Foremost among them was the practice of solitary confinement which, as we have seen, entailed problems of overcrowding at Auburn. In this document we also see how the non-use of solitary confinement often led to communications between prisoners, which both groups believed injurious to criminal reform. Packard goes so far as to say, "There is no concealment, or palliation of [this] defect which has ever been regarded as prominent in the Auburn system.
Wood that he once saw three men [who] were all in the Eastern Penitentiary at one and the same time— each of them recognized him as he passed them; and yet neither of them knew the other, and could not have had the remotest suspicion that they had ever been so closely associated! In the very beginning of his memorandum, Packard notes how immediate supervision over Auburn Prison "is entrusted to two general officers, viz. His son, Colonel William Powers, was such an enthusiastic supporter of the Auburn System that he moved to Upper Canada now Ontario where he supervised the construction of Kingston Penitentiary and served as deputy warden from until he was dismissed in after professional conflict with Warden Henry Smith.
Their dispute concerned one of the central features of the Auburn System: the use of convict labor, which Smith blamed for greater communications between prisoners in his report. The dispute primarily regarded prison management and the hierarchy of power; Nickalls felt that the divisions in governance were so severe as to "imperil the best interests of the system" qtd. The division of powers Packard praises here was likely instituted because of these conflicts at Kingston and other prisons modeled on Auburn.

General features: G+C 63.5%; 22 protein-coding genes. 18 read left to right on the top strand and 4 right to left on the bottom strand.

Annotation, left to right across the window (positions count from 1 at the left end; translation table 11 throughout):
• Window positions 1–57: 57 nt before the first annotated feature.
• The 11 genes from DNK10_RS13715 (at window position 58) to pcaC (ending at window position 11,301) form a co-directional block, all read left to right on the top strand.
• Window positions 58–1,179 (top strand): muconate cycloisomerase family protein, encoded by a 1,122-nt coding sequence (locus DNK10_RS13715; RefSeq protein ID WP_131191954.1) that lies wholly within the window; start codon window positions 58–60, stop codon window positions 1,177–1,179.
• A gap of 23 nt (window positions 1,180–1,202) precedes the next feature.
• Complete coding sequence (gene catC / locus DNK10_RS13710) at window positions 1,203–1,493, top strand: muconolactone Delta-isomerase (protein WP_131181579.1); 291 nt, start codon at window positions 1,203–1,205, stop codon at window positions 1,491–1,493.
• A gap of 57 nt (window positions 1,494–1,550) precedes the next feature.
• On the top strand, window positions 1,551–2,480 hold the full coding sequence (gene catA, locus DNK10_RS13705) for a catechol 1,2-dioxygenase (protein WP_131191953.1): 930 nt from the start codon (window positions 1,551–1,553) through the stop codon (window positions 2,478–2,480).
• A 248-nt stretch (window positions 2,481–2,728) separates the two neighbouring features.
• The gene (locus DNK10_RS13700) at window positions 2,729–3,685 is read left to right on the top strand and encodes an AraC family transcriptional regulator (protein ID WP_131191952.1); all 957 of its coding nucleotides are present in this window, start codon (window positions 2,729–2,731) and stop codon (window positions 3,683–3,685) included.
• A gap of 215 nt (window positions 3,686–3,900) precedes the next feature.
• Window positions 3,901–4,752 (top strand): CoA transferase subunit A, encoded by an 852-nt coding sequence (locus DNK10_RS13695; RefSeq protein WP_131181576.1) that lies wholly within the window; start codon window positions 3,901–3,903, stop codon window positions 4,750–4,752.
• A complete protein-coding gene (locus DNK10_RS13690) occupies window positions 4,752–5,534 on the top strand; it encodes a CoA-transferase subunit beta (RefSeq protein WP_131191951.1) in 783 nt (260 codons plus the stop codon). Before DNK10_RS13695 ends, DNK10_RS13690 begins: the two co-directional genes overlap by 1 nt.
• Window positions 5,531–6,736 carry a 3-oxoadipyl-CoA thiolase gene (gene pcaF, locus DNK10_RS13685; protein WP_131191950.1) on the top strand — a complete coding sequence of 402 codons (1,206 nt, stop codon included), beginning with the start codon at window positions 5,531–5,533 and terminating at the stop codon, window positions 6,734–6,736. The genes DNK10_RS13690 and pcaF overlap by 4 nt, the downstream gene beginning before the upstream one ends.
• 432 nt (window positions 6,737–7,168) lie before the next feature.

These debates over the distribution of power and styles of management would continue again and again over the following decades as revealed in the next two documents, Fourth annual report of the inspectors of State prisons and Memorial of the Prison Association The fluctuation which must prevail in the policy and management of public institutions, where each political or party revolution gives them a new supply of officers or a new set of regulations, must be clearly injurious to the interests of all concerned. On the one hand, public transparency and government intervention were thought important to prevent the tyranny of wardens. On the other hand, consistency and total authority were thought necessary for the very project of penal discipline.
Moreover, unlike the separation of powers between agent and keeper at Auburn, the Pennsylvania System combined both roles in the position of warden. In fact, the early release of inmates for good behavior constitutes another point of contention between the Auburn and Pennsylvania Systems. Around this time Auburn introduced the manufacture of silk as a form of convict labor. Packard observes how the "success which has attended the experiment thus far is very encouraging… and there is every reason to believe that the whole operation of spinning, weaving and dying, will be completely successful.
This memorandum also points to how conflicts between the Auburn and Pennsylvania Systems could lead to consensus, as reformers attempted to correct the criticisms each posed. Perhaps it may be safe to affirm, that the infliction of stripes is a species of punishment which cannot well fail, of itself, to lead to cruelty. It is in its very nature an incentive to cruelty. In lieu of this… they have adopted the cold shower bath , and find it, thus far, fully adequate to all punitive purposes.